Throughout 2012, several employees complained to Gannon about Moody. Gannon Dep. at 41-42. In 2012, “people just stayed away from [Moody]. She didn’t look up. She rarely said hello. People just stayed away from her. She was not very friendly.” Pl.’s Stmt. ¶ 62. During the last two years of her tenure at Aircastle, Moody was defensive, unapproachable, and insubordinate in her dealings with Gannon. Nevertheless, Gannon attempted to speak with Moody to understand her negative attitude. Moody countered with more unpleasantness and disrespect. Moody refused to look at Gannon when Gannon spoke, and Moody spoke disrespectfully to Gannon. Id. ¶ 67.

Prior to January 2012, Aircastle had separate vacation leave and sick leave policies. Id. ¶ 98. Effective January 1, 2012, Aircastle combined its vacation leave and sick leave policies into a single Paid Time Off (“PTO”) policy under which employees would accrue PTO throughout the year to be used for absences due to illness or vacation. Id. ¶ 100.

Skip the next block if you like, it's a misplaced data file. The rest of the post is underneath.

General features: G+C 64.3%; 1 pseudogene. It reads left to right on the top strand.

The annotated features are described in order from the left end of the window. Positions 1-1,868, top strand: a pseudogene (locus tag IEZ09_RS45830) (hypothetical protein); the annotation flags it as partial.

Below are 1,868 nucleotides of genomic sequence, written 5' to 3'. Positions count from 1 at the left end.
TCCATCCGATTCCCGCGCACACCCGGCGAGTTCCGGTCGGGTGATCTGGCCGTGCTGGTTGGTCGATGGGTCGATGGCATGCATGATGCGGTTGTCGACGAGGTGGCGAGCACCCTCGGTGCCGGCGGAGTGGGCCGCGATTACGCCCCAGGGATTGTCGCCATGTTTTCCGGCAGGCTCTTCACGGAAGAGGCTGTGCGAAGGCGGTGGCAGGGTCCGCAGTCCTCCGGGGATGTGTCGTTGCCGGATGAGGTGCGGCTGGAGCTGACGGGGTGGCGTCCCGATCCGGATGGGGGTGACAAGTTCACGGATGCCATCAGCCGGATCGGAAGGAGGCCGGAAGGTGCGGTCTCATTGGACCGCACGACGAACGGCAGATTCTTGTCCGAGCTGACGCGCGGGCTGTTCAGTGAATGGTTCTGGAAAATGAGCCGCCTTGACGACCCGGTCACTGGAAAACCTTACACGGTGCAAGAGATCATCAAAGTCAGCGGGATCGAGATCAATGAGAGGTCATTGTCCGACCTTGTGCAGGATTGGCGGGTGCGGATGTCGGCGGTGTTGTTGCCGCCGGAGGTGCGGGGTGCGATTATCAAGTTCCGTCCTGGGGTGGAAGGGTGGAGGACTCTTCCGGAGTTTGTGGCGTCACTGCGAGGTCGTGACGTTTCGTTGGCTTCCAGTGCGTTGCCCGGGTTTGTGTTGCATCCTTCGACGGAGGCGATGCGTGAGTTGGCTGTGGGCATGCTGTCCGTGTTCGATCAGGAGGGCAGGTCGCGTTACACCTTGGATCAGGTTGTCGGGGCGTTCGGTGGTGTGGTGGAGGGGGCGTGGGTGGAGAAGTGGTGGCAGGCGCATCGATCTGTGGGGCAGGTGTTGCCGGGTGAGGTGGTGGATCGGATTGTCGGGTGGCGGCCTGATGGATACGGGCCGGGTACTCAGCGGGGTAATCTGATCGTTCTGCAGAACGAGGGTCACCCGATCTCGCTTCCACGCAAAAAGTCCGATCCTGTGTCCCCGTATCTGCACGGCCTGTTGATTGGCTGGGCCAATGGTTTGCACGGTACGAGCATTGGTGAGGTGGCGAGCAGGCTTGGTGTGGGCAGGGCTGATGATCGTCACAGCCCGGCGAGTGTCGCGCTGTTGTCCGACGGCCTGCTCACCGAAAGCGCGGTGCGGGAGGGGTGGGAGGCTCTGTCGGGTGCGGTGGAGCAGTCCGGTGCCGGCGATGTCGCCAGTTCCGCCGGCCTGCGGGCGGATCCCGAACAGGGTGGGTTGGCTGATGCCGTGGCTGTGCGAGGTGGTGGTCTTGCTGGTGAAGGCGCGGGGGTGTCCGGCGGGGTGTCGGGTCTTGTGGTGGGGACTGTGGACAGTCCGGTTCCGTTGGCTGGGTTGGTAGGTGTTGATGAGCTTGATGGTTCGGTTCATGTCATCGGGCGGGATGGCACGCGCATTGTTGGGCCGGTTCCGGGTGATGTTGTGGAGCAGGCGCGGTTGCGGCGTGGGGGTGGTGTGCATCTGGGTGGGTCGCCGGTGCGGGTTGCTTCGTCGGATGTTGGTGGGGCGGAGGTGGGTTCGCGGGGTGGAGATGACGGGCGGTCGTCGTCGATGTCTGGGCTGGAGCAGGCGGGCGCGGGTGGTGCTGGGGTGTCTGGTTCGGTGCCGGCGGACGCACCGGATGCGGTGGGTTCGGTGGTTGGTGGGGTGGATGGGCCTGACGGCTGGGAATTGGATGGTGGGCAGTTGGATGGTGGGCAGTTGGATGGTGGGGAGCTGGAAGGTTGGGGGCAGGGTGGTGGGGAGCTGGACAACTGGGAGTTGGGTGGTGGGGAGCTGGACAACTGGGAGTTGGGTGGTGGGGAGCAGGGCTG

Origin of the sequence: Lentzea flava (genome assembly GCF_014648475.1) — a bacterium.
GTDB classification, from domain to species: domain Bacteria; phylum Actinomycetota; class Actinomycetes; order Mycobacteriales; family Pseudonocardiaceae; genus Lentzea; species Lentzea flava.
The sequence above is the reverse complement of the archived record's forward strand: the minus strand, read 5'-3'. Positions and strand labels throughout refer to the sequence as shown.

Under the policy, Moody was entitled to 23 PTO days in 2012, which would accrue at a rate of 1.92 days per month.[8] Id. ¶ 101. The policy provided that “PTO may be used in minimum increments of one-half day (4 hours) except for exceptional circumstances and with prior approval of your direct supervisor.” Def.’s Ex. 37 at AYR003024. The policy did not explicitly permit employees to “go negative” (i.e., to take PTO that they had not yet accrued). See Id. at ARY003022-24. Nonetheless, to allow Moody to receive prenatal care, Aircastle permitted her to “go negative” shortly after the policy went into effect. Moody constantly exceeded her allotment of PTO. Pl.’s Stmt. ¶ 104.

In April 2012, Aircastle formally amended the PTO policy to allow employees in good standing to “go negative” up to five days at the discretion of their supervisors. Id. ¶ 108. The policy provided that once an employee had “gone negative” five days, the employee could not take any additional PTO until the employee had accrued enough to return to a zero balance. Def.’s Ex. 37 at AYR003029.